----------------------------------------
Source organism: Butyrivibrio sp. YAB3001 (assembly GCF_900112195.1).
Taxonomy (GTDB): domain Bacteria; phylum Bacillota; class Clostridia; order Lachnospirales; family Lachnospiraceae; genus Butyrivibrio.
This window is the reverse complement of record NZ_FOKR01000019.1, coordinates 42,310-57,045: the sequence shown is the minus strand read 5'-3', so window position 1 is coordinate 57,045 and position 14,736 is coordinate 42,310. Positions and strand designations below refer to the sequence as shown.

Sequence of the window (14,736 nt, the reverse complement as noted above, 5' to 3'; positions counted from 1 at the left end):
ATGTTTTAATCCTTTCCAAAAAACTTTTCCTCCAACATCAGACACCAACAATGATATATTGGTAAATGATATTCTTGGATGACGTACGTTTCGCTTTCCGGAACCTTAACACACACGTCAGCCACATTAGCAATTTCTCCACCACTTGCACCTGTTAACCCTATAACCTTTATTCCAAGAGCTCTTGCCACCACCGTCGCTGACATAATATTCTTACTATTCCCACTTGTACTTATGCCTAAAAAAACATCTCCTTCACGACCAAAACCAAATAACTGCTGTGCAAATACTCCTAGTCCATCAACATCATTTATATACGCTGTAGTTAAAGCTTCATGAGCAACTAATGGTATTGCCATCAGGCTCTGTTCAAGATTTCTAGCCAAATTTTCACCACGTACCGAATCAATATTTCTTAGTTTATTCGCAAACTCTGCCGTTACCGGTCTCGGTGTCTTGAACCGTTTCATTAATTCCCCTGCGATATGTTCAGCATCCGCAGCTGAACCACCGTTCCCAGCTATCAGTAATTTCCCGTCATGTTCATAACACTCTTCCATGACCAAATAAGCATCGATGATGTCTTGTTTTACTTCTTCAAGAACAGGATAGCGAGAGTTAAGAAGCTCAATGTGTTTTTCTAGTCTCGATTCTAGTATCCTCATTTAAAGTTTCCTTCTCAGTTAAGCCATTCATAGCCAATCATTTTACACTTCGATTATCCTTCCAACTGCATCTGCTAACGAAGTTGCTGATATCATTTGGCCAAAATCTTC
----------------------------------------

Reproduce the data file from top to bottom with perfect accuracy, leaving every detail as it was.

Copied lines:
Source organism: Butyrivibrio sp. YAB3001 (assembly GCF_900112195.1).
Taxonomy (GTDB): domain Bacteria; phylum Bacillota; class Clostridia; order Lachnospirales; family Lachnospiraceae; genus Butyrivibrio.
This window is the reverse complement of record NZ_FOKR01000019.1, coordinates 42,310-57,045: the sequence shown is the minus strand read 5'-3', so window position 1 is coordinate 57,045 and position 14,736 is coordinate 42,310. Positions and strand designations below refer to the sequence as shown.

Sequence of the window (14,736 nt, the reverse complement as noted above, 5' to 3'; positions counted from 1 at the left end):
ATGTTTTAATCCTTTCCAAAAAACTTTTCCTCCAACATCAGACACCAACAATGATATATTGGTAAATGATATTCTTGGATGACGTACGTTTCGCTTTCCGGAACCTTAACACACACGTCAGCCACATTAGCAATTTCTCCACCACTTGCACCTGTTAACCCTATAACCTTTATTCCAAGAGCTCTTGCCACCACCGTCGCTGACATAATATTCTTACTATTCCCACTTGTACTTATGCCTAAAAAAACATCTCCTTCACGACCAAAACCAAATAACTGCTGTGCAAATACTCCTAGTCCATCAACATCATTTATATACGCTGTAGTTAAAGCTTCATGAGCAACTAATGGTATTGCCATCAGGCTCTGTTCAAGATTTCTAGCCAAATTTTCACCACGTACCGAATCAATATTTCTTAGTTTATTCGCAAACTCTGCCGTTACCGGTCTCGGTGTCTTGAACCGTTTCATTAATTCCCCTGCGATATGTTCAGCATCCGCAGCTGAACCACCGTTCCCAGCTATCAGTAATTTCCCGTCATGTTCATAACACTCTTCCATGACCAAATAAGCATCGATGATGTCTTGTTTTACTTCTTCAAGAACAGGATAGCGAGAGTTAAGAAGCTCAATGTGTTTTTCTAGTCTCGATTCTAGTATCCTCATTTAAAGTTTCCTTCTCAGTTAAGCCATTCATAGCCAATCATTTTACACTTCGATTATCCTTCCAACTGCATCTGCTAACGAAGTTGCTGATATCATTTGGCCAAAATCTTC